Emotional Processing Style


We have described the Emotional Processing Scale as being able to measure emotional processing styles and deficits.  The expression ‘emotional processing style’ suggests that each person has a particular way of coping with and expressing emotional events, and like styles and fashions in clothing, differences and variety is normal and healthy.  Different individuals, different families and different cultures have their own particular styles.  For instance, in England we might say “I really enjoyed myself tonight” when we didn’t, in order not to offend the host.  In other European countries where it’s more important to be honest in your expression, this may be perceived as insincere and untruthful.  Both types of expression are normal and healthy within their own culture but not across different cultures. In our Emotional Processing Scale Norms Booklet version 1 (Baker, Thomas, Thomas, Santonastaso & Corrigan, 2015) we provide different tables of norms for Polish, Indian, Portuguese, Egyptian, Japanese, US, Canadian, Australian and British people.  There are significant differences in patterns of scoring in the 5 subscales of the EPS between these various nations, which reflects differences in emotional processing style between cultures.

The implication here is that there is no correct and incorrect, healthy and unhealthy, satisfying and unsatisfying emotional processing style, but this stretches the analogy too far.  Whilst there is quite a wide band of normal and healthy processing, which for instance the different nations fall within, there are problems at the extremes.  Every psychological disorder group that we, or our colleagues, have studied show highly significant elevations in emotional processing scores compared with healthy normal samples of individuals drawn from their own culture.  This includes addictions, eating disorders, anxiety, depression, psychogenic conditions, youth offenders and so on.  Whilst the differences between cultures may be small but statistically significant, the differences between healthy and psychological disorder groups is large and very statistically significant.  Such differences can be found for each of the 5 subscales of the Emotional Processing Scale – suppression, signs of unprocessed emotion, controllability of emotion, avoidance and emotional experience.  There is some suggestion that there may be different types of problematic emotional processing styles amongst different psychological disorders; for instance, high (poor) suppression and avoidance scores in the anxiety disorders, and higher emotional experience scores (lack of understanding of emotions) in depression, but much more research using the EPS is necessary before anything conclusive can be said on this.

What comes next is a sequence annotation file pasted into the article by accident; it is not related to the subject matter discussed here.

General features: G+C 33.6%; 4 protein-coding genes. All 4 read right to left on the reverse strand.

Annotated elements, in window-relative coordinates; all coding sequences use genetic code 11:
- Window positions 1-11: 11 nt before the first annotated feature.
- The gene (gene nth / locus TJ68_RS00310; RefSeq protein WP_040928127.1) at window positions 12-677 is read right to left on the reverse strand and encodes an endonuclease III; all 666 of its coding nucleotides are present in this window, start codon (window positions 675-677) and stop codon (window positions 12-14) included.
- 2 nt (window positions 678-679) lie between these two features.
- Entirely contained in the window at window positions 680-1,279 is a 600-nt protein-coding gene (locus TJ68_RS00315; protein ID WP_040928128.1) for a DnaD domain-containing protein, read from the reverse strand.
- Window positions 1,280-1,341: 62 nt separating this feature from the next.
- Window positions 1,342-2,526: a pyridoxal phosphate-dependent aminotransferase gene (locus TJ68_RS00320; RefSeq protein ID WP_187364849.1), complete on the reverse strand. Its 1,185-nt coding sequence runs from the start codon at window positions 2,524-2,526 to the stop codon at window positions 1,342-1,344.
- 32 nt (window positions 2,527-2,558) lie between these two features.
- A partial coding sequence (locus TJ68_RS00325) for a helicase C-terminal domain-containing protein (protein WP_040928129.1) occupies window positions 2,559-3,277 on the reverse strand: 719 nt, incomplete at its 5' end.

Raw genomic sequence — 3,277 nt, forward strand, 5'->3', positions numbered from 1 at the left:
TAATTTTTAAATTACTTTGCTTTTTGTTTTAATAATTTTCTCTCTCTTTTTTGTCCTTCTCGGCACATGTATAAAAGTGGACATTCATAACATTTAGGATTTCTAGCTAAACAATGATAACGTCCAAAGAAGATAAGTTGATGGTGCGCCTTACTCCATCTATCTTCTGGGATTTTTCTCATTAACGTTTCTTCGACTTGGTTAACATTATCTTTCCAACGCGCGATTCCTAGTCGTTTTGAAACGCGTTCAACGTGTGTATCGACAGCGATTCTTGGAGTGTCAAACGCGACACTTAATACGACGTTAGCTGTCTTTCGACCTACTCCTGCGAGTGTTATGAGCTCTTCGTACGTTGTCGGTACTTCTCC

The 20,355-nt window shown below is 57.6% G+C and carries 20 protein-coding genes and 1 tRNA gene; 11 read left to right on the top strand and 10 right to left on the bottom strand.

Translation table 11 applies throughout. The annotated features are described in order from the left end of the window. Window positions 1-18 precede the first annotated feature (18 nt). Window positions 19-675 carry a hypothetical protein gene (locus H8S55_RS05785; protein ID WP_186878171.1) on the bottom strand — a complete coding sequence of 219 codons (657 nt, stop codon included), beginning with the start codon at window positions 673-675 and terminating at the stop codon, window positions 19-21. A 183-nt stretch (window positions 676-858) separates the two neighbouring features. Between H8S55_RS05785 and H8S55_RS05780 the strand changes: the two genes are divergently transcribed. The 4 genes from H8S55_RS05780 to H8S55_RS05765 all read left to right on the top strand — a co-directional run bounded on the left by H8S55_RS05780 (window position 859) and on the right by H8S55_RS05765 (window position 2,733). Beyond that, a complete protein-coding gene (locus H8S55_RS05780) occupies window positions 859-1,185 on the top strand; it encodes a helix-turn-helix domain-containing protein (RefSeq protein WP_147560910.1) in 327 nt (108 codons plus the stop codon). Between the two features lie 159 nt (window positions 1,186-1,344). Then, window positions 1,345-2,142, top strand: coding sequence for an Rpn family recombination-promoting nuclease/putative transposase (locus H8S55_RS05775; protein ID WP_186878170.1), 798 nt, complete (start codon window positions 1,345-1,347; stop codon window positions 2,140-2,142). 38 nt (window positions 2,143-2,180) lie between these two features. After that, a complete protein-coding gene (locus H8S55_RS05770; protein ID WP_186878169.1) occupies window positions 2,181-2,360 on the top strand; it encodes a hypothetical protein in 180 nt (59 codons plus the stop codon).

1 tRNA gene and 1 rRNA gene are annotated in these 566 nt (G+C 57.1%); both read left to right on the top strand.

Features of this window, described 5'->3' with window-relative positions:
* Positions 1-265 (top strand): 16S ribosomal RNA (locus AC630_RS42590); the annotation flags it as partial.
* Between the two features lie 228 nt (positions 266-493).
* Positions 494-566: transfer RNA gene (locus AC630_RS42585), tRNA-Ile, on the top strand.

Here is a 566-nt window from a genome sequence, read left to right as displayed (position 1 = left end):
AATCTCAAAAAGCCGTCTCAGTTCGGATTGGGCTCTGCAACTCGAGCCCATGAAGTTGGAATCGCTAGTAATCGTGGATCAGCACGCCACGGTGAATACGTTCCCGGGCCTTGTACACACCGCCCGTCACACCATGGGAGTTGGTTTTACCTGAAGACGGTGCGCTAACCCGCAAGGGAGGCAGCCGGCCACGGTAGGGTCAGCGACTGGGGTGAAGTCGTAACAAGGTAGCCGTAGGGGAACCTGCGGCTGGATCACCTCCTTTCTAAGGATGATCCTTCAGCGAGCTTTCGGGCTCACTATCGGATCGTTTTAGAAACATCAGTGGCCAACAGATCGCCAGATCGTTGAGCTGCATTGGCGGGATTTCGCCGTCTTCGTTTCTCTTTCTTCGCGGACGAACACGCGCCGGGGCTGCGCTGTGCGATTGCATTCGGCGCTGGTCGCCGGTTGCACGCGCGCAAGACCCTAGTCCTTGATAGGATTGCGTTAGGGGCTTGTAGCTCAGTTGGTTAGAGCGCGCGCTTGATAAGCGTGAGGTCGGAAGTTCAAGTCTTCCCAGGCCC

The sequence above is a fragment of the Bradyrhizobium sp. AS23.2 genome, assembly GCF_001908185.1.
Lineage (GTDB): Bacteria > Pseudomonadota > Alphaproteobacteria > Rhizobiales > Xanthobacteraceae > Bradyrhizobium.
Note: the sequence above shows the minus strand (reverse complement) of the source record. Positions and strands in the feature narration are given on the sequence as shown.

Another research question is whether a problematic emotional processing style predisposes certain individuals to develop psychological disorders when faced with unbearable stress, or whether developing a disorder itself changes the style of emotional processing.  (This is addressed in Baker R (2011) Understanding Panic Attacks and Overcoming Fear, Lion Hudson, Oxford, and Baker R (2010) Understanding Trauma; how to overcome Post Traumatic Stress, Lion Hudson, Oxford)).  Whatever the answer to this, there is abundant evidence using the EPS and other measures, such as the Toronto Alexithymia Scale, that psychological disorders and distress is associated with poor emotional processing style.

The profile sheet in the Emotional Processing Scale booklet provides a nice visual presentation of the percentile scores of a healthy UK population.  From this it is possible to plot an individual’s personal emotional processing score and see how different aspects of emotional processing compare with healthy and unhealthy ranges of scores.

This provides a sort of empirical touchstone for assessing healthy and unhealthy variations in emotional processing style.